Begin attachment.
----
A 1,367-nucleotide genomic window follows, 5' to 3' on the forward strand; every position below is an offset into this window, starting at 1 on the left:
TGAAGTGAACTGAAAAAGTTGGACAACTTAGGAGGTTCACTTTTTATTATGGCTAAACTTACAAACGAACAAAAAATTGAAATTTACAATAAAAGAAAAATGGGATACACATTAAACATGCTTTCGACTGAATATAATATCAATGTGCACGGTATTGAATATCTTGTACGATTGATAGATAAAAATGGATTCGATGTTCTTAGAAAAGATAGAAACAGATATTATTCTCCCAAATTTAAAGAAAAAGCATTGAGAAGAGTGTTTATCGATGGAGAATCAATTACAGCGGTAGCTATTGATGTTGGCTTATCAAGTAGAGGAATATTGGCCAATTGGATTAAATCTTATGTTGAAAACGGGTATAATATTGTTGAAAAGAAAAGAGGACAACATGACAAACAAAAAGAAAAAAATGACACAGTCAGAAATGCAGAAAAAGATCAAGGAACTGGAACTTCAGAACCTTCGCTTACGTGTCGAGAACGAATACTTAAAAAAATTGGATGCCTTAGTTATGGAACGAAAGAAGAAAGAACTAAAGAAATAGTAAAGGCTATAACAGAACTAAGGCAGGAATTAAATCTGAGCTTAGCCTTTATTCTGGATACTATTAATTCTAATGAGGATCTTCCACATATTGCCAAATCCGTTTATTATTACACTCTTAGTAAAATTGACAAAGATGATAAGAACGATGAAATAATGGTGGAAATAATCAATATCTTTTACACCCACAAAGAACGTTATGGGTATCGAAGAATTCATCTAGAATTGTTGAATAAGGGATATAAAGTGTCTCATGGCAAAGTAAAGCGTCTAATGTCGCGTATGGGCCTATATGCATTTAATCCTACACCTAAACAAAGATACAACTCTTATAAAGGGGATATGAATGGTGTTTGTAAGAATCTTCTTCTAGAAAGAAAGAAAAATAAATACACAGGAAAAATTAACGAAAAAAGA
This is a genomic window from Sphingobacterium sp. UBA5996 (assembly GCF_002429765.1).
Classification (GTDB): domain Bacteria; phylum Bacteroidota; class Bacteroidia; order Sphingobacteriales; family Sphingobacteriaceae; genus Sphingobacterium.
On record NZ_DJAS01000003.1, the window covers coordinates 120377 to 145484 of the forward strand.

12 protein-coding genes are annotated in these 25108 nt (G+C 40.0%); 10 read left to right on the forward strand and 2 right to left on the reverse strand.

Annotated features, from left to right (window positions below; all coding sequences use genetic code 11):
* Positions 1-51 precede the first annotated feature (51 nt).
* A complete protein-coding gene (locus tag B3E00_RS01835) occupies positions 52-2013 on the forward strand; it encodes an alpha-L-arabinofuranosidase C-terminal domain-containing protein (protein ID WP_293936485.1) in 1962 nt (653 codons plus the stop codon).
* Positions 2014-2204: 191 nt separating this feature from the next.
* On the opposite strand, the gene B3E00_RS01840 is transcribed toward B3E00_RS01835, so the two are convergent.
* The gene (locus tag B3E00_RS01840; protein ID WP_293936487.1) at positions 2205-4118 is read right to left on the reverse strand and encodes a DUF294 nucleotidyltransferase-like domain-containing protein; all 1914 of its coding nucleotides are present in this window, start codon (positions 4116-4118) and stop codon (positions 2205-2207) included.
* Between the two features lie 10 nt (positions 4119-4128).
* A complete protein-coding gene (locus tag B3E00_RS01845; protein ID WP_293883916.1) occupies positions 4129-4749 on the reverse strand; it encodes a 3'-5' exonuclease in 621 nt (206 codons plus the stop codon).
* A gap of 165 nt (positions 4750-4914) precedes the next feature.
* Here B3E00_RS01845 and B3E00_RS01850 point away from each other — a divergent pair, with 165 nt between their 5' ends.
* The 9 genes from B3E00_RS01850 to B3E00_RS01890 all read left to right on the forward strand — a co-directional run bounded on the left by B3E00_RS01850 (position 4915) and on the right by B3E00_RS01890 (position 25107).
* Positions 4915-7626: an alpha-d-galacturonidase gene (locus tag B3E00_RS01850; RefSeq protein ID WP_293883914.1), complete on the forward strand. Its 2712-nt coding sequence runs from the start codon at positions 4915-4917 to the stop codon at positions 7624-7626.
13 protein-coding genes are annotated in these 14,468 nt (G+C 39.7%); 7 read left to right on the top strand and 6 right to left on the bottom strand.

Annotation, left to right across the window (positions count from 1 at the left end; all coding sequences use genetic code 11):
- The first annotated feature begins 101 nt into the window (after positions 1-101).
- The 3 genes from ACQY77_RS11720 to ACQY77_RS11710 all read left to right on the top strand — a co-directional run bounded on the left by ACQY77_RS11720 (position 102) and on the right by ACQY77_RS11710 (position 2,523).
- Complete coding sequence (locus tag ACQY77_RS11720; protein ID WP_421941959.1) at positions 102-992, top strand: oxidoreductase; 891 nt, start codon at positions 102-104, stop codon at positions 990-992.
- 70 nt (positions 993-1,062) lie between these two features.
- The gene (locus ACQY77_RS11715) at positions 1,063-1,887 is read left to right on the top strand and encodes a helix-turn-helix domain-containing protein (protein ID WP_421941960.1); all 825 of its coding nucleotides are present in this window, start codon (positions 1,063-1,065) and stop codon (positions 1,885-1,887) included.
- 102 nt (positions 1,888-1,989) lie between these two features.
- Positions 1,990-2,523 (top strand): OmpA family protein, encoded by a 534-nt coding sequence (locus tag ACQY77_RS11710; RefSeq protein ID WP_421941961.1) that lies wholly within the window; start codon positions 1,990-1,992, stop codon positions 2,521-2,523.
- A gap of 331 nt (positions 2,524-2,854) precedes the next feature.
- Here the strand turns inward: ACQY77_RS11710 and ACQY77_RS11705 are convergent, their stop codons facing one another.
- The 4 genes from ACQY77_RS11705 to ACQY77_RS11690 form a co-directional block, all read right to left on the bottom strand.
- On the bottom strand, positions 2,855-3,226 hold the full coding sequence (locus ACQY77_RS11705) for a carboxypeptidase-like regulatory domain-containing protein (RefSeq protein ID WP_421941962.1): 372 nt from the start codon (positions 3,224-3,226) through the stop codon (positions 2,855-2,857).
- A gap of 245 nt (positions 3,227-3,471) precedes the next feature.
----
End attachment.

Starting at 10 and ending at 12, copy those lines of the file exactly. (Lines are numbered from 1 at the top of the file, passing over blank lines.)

* Positions 2014-2204: 191 nt separating this feature from the next.
* On the opposite strand, the gene B3E00_RS01840 is transcribed toward B3E00_RS01835, so the two are convergent.
* The gene (locus tag B3E00_RS01840; protein ID WP_293936487.1) at positions 2205-4118 is read right to left on the reverse strand and encodes a DUF294 nucleotidyltransferase-like domain-containing protein; all 1914 of its coding nucleotides are present in this window, start codon (positions 4116-4118) and stop codon (positions 2205-2207) included.